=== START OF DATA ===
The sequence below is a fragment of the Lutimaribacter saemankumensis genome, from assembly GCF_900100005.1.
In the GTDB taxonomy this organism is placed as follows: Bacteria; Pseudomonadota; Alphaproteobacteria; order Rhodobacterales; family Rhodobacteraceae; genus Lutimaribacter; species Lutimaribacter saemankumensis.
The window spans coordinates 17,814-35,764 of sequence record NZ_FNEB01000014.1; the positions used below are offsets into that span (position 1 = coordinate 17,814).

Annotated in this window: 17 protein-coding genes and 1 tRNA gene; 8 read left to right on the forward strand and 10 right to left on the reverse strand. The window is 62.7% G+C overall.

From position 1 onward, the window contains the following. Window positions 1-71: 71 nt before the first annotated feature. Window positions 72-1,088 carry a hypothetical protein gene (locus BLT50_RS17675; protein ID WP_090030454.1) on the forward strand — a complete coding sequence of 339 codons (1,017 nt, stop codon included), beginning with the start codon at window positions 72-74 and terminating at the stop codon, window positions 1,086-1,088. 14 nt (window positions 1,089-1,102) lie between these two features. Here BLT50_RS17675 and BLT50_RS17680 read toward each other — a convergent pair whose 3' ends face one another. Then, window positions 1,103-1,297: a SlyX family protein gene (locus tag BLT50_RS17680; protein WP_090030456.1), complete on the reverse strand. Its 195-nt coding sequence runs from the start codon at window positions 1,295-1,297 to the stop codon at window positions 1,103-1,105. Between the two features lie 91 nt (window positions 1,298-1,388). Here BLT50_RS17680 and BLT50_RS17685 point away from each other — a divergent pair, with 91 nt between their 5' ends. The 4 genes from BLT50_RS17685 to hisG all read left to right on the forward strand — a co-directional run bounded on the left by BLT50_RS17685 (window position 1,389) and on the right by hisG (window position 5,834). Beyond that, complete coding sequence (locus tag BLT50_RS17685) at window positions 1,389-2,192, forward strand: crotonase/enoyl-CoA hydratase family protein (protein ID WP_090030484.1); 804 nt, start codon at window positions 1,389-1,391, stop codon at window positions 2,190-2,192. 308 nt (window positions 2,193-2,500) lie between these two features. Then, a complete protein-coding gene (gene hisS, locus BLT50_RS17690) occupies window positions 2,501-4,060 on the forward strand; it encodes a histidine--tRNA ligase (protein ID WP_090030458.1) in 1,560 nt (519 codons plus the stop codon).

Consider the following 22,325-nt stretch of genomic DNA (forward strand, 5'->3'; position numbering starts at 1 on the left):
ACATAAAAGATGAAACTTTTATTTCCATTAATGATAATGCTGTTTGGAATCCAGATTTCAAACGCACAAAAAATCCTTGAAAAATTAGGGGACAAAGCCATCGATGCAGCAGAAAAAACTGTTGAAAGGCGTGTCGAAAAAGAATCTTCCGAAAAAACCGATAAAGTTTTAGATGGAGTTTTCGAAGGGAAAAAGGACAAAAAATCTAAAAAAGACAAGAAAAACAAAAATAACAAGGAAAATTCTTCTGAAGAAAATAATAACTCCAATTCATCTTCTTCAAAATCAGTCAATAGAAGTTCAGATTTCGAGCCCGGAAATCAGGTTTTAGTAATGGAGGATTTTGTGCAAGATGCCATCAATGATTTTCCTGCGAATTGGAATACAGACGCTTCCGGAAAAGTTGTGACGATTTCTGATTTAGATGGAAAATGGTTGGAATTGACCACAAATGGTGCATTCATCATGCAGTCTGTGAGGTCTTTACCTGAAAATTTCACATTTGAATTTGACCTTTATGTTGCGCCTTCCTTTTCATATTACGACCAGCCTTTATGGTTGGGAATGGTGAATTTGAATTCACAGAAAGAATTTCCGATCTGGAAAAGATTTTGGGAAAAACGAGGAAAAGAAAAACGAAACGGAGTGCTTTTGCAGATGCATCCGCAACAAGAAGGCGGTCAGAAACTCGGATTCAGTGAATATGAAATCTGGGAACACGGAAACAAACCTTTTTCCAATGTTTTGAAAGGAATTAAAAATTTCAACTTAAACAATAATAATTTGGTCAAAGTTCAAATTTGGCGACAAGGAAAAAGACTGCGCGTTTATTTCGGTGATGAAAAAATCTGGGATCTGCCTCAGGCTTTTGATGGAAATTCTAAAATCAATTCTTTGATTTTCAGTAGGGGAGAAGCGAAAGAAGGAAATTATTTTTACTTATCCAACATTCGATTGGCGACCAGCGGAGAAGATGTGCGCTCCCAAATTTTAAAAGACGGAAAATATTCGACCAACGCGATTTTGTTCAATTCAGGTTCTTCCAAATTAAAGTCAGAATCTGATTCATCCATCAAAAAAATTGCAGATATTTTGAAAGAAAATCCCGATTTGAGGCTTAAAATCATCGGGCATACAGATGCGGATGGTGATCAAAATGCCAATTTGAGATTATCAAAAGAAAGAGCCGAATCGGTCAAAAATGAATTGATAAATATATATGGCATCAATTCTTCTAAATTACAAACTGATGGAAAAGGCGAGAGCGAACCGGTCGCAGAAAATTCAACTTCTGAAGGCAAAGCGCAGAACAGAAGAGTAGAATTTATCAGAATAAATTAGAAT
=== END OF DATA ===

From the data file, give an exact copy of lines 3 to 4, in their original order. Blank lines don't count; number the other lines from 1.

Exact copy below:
The window spans coordinates 17,814-35,764 of sequence record NZ_FNEB01000014.1; the positions used below are offsets into that span (position 1 = coordinate 17,814).

Annotated in this window: 17 protein-coding genes and 1 tRNA gene; 8 read left to right on the forward strand and 10 right to left on the reverse strand. The window is 62.7% G+C overall.